Greek Chicken With Vegetable Couscous and Tzatziki

If you’re anything like me, you have to give this recipe a chance.

I used to be the kind of guy that would scoff at the notion of couscous, but what is admittedly a rather dull ingredient can be combined with other ingredients to make a delicious meal.

I implore anyone who is unfamiliar with Greek cuisine to try this recipe. While I’m not going to say that it’s authentic Greek (after all, I’ve never even been to Greece), it does provide a nice little introduction to Mediterranean eating. And as always, it’s good for you and easy to make.


Serves 2 / takes ~15 mins

For the couscous:

  • ½ cup couscous (not pre-cooked)
  • 1 red pepper, finely chopped
  • 1 red chilli, finely chopped (and de-seeded if you’re not a fan of spicy food)
  • 2 spring onions, finely chopped
  • A handful of frozen peas
  • A few halved olives (omit if you hate olives!)
  • A small handful of fresh dill (dried is fine)

For the chicken:

  • 2 chicken breasts, whole
  • 2 tsp dried oregano
  • 1 tsp ground allspice
  • Juice of ½ a lemon
  • Glug of olive oil

For the tzatziki:

  • ½ a cucumber, finely grated with excess water poured off
  • 2 tbsp Greek yoghurt
  • Juice of ½ a lemon
  • A small handful of fresh mint (dried is fine)


Pound the chicken with a rolling pin until about ½” thick then toss with salt, pepper, oregano, allspice, lemon and olive oil until well coated. Place under a grill on a medium heat for 8-10 minutes, turning once.

Put the couscous and peas – well seasoned with salt and pepper – in a pot with 1 cup of boiling water over a low heat for 5 minutes.

Combine the tzatziki ingredients in a bowl, mix well and season.

After 5 minutes, add the remaining vegetables and dill to the couscous and stir well. Leave to simmer for a further 5 minutes, stirring occasionally, until the water has evaporated.

Remove the chicken from under the grill and slice. Place the couscous on a plate, put the chicken on top, then finish by pouring the tzatziki and crumbling feta over the whole thing.

Chicken Tikka, Lentil and Spinach Salad

If you associate salads with a lack of flavor, this recipe will knock you for six. In reality, it is about as far removed from a salad as a meal can be while still being called a salad. I’m no salad fan but this is one of my lunchtime staples – that’s the greatest endorsement I can give it.

Jamie Oliver provided the original inspiration for this recipe, but I have taken his creation and drastically simplified it. What’s left is meal with a depth of flavor that defies its simplicity.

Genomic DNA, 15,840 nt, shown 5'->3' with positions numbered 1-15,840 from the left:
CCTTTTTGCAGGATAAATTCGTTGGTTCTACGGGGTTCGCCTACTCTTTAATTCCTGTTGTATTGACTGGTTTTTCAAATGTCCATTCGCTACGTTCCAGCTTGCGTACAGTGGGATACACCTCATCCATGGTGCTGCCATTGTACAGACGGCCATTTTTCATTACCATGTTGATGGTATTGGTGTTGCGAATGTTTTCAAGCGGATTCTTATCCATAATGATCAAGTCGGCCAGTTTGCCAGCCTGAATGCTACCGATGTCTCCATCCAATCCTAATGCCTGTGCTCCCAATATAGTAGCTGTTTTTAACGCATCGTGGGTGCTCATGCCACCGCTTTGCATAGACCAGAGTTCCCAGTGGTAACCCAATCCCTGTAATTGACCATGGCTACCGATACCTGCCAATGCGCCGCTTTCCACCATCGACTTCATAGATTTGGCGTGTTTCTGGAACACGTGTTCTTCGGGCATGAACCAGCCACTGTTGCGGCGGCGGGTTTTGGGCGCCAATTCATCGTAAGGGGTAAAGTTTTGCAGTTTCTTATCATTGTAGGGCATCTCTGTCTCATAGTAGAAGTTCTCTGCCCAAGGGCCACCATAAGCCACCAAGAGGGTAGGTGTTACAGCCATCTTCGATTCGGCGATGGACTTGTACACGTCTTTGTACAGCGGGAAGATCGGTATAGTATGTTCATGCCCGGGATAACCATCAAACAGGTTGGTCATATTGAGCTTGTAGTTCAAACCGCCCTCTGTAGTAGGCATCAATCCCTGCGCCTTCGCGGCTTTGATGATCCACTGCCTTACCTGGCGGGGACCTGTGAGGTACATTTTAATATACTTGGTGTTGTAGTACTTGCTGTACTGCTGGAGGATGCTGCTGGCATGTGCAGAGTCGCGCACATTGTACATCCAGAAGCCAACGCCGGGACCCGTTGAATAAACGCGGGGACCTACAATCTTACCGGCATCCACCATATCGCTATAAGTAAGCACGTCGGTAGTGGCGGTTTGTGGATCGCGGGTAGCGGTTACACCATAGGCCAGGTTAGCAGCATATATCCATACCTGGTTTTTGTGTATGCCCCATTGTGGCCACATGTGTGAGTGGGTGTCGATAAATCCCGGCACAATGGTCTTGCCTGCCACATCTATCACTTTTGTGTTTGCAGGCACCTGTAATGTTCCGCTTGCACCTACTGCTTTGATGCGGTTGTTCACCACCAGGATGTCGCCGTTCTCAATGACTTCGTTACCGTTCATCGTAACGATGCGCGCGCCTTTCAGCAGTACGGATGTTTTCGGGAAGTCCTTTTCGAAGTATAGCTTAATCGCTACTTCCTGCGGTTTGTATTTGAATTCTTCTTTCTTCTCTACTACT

Serves 2 / takes ~15 mins

  • 2 breasts chicken, sliced
  • 2 tsp tikka paste
  • Splash of oil (I recommend rapeseed)
  • 6 chestnut mushrooms, quartered
  • 4 spring onions or 1 small/medium white onion
  • 1 red chilli, chopped (and de-seeded if you’re not a fan of spicy food)
  • 1 heaped tsp mustard seeds
  • 1 tsp cumin seeds
  • ½ 400g tin green lentils in water, drained
  • A splodge of tomato puree
  • A splash of red wine vinegar
  • A handful of fresh coriander, chopped
  • Enough baby spinach to cover two plates
  • A liberal crumbling of feta cheese for each plate
  • Salt and pepper to taste

For the sauce:

  • Juice of ½ lemon
  • 3 tbsp natural yoghurt
  • 1 heaped tsp mango chutney
  • 1 tsp turmeric

Throw the chicken into a frying pan over a medium heat with the oil and tikka paste. Stir to combine and cook for 2-3 mins.

While the chicken is cooking, chop the onion and chili and throw them in when you’re done.

Throw all of the other ingredients (minus the sauce, spinach and feta) into the pan and stir to combine. Cook for 4-5 minutes.

While that’s going on, stir the sauce ingredients together in a bowl.

Once the chicken is cooked through, serve on a bed of spinach. Pour the sauce over the top and finish off your masterpiece by crumbling feta over everything.

How to Poach Eggs Perfectly (Every Time)

Poached eggs, in my opinion, are at the pinnacle of egg gastronomy. They represent that perfect culinary mix of healthy (exceptionally healthy in fact) and tasty. They can help you to lose weight too. But that’s not all – they’re really easy to make, despite what you may think.

While there’s something about poaching an egg that puts the fear of God into many people, in reality there is a very simple process you can follow to nail poached eggs every time. I’m going to share that process with you below.


Bring a pot of water (about 6″ diameter will work) to the boil. As a rule of thumb, the depth of the water should be just about enough to submerge a whole egg on its side.